Effectiveness of a Barber-Based Intervention for Improving Hypertension Control in Black MenThe BARBER-1 Study: A Cluster Randomized Trial

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Arch Intern Med. 2011;171(4):342-350. doi:10.1001/archinternmed.2010.390
BackgroundBarbershop-based hypertension (HTN) outreach programs for black men are becoming increasingly common, but whether they are an effective approach for improving HTN control remains uncertain.MethodsTo evaluate whether a continuous high blood pressure (BP) monitoring and referral program conducted by barbers motivates male patrons with elevated BP to pursue physician follow-up, leading to improved HTN control, a cluster randomized trial (BARBER-1) of HTN control was conducted among black male patrons of 17 black-owned barbershops in Dallas County, Texas (March 2006–December 2008). Participants underwent 10-week baseline BP screening, and then study sites were randomized to a comparison group that received standard BP pamphlets (8 shops, 77 hypertensive patrons per shop) or an intervention group in which barbers continually offered BP checks with haircuts and promoted physician follow-up with sex-specific peer-based health messaging (9 shops, 75 hypertensive patrons per shop). After 10 months, follow-up data were obtained. The primary outcome measure was change in HTN control rate for each barbershop.ResultsThe HTN control rate increased more in intervention barbershops than in comparison barbershops (absolute group difference, 8.8% [95% confidence interval (CI), 0.8%-16.9%]) (P = .04); the intervention effect persisted after adjustment for covariates (P = .03). A marginal intervention effect was found for systolic BP change (absolute group difference, −2.5 mm Hg [95% CI, −5.3 to 0.3 mm Hg]) (P = .08).ConclusionsThe effect of BP screening on HTN control among black male barbershop patrons was improved when barbers were enabled to become health educators, monitor BP, and promote physician follow-up. Further research is warranted.Trial Registrationclinicaltrials.gov Identifier: NCT00325533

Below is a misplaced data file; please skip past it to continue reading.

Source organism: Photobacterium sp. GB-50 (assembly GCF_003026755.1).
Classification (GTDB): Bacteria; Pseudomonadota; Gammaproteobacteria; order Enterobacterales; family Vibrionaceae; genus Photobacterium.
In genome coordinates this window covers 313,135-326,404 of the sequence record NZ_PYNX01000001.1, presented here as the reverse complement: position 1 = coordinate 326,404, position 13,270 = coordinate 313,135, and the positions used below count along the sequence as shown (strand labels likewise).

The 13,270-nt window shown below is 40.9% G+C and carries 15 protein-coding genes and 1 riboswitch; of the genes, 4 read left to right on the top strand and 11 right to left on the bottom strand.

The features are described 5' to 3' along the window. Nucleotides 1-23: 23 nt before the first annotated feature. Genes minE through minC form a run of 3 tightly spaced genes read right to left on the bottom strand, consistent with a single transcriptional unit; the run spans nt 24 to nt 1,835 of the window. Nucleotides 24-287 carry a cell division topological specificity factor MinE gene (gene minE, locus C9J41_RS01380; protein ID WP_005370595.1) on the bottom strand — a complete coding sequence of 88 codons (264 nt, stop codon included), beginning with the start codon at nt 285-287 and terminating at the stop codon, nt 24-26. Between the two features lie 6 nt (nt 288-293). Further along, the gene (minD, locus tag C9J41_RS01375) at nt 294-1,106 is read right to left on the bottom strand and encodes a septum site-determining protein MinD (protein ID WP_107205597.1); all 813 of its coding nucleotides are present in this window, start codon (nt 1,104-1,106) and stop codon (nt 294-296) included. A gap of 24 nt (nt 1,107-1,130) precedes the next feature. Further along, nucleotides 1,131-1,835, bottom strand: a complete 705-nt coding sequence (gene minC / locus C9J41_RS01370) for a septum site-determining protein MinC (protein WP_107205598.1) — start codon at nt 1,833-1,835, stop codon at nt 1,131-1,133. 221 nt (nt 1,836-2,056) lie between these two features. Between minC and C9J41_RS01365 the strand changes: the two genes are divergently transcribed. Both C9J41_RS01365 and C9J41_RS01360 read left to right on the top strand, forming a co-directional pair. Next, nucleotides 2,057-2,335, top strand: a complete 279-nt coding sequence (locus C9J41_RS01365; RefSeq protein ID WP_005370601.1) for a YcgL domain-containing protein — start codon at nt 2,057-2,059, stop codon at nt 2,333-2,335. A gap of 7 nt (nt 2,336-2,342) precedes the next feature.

Translation of a Dementia Caregiver Support Program in a Health Care System—REACH VA

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Arch Intern Med. 2011;171(4):353-359. doi:10.1001/archinternmed.2010.548
Invited Commentary

Is Primary Care Practice Equipped to Deal With Obesity?Comment on “Preventing Weight Gain by Lifestyle Intervention in a General Practice Setting”

Abstract Full Text
Arch Intern Med. 2011;171(4):313-315. doi:10.1001/archinternmed.2011.3

Telling Patients They Are Overweight or Obese: An Insult or an Effective Intervention?Comment on “The Influence of Physician Acknowledgment of Patients' Weight Status on Patient Perceptions of Overweight and Obesity in the United States”